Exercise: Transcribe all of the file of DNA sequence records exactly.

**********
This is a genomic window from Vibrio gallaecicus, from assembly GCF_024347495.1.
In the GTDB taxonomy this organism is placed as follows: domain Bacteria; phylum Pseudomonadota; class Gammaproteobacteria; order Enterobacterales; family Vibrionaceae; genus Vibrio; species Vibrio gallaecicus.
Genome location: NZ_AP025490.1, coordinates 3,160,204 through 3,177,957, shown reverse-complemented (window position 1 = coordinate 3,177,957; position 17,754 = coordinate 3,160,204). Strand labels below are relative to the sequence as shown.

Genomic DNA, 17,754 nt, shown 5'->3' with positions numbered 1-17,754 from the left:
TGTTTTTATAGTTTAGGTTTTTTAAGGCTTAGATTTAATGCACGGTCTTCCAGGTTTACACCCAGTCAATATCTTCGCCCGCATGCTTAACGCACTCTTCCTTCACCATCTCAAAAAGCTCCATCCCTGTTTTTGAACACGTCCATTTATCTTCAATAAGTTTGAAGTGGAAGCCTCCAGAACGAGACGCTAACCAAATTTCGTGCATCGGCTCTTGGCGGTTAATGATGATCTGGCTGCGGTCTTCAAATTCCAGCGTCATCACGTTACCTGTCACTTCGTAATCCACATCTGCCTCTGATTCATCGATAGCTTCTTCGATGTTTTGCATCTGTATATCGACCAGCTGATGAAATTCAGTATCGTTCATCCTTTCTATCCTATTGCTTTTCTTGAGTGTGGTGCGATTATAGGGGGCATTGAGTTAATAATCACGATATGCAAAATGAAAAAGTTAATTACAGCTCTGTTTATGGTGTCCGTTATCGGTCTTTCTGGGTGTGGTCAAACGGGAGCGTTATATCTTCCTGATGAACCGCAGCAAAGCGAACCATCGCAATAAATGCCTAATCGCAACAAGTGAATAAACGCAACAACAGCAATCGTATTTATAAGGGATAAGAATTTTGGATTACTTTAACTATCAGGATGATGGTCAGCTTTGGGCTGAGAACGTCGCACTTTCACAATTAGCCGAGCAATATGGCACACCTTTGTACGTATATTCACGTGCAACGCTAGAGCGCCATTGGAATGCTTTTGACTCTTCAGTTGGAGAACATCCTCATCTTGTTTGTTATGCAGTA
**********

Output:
This is a genomic window from Vibrio gallaecicus, from assembly GCF_024347495.1.
In the GTDB taxonomy this organism is placed as follows: domain Bacteria; phylum Pseudomonadota; class Gammaproteobacteria; order Enterobacterales; family Vibrionaceae; genus Vibrio; species Vibrio gallaecicus.
Genome location: NZ_AP025490.1, coordinates 3,160,204 through 3,177,957, shown reverse-complemented (window position 1 = coordinate 3,177,957; position 17,754 = coordinate 3,160,204). Strand labels below are relative to the sequence as shown.

Genomic DNA, 17,754 nt, shown 5'->3' with positions numbered 1-17,754 from the left:
TGTTTTTATAGTTTAGGTTTTTTAAGGCTTAGATTTAATGCACGGTCTTCCAGGTTTACACCCAGTCAATATCTTCGCCCGCATGCTTAACGCACTCTTCCTTCACCATCTCAAAAAGCTCCATCCCTGTTTTTGAACACGTCCATTTATCTTCAATAAGTTTGAAGTGGAAGCCTCCAGAACGAGACGCTAACCAAATTTCGTGCATCGGCTCTTGGCGGTTAATGATGATCTGGCTGCGGTCTTCAAATTCCAGCGTCATCACGTTACCTGTCACTTCGTAATCCACATCTGCCTCTGATTCATCGATAGCTTCTTCGATGTTTTGCATCTGTATATCGACCAGCTGATGAAATTCAGTATCGTTCATCCTTTCTATCCTATTGCTTTTCTTGAGTGTGGTGCGATTATAGGGGGCATTGAGTTAATAATCACGATATGCAAAATGAAAAAGTTAATTACAGCTCTGTTTATGGTGTCCGTTATCGGTCTTTCTGGGTGTGGTCAAACGGGAGCGTTATATCTTCCTGATGAACCGCAGCAAAGCGAACCATCGCAATAAATGCCTAATCGCAACAAGTGAATAAACGCAACAACAGCAATCGTATTTATAAGGGATAAGAATTTTGGATTACTTTAACTATCAGGATGATGGTCAGCTTTGGGCTGAGAACGTCGCACTTTCACAATTAGCCGAGCAATATGGCACACCTTTGTACGTATATTCACGTGCAACGCTAGAGCGCCATTGGAATGCTTTTGACTCTTCAGTTGGAGAACATCCTCATCTTGTTTGTTATGCAGTA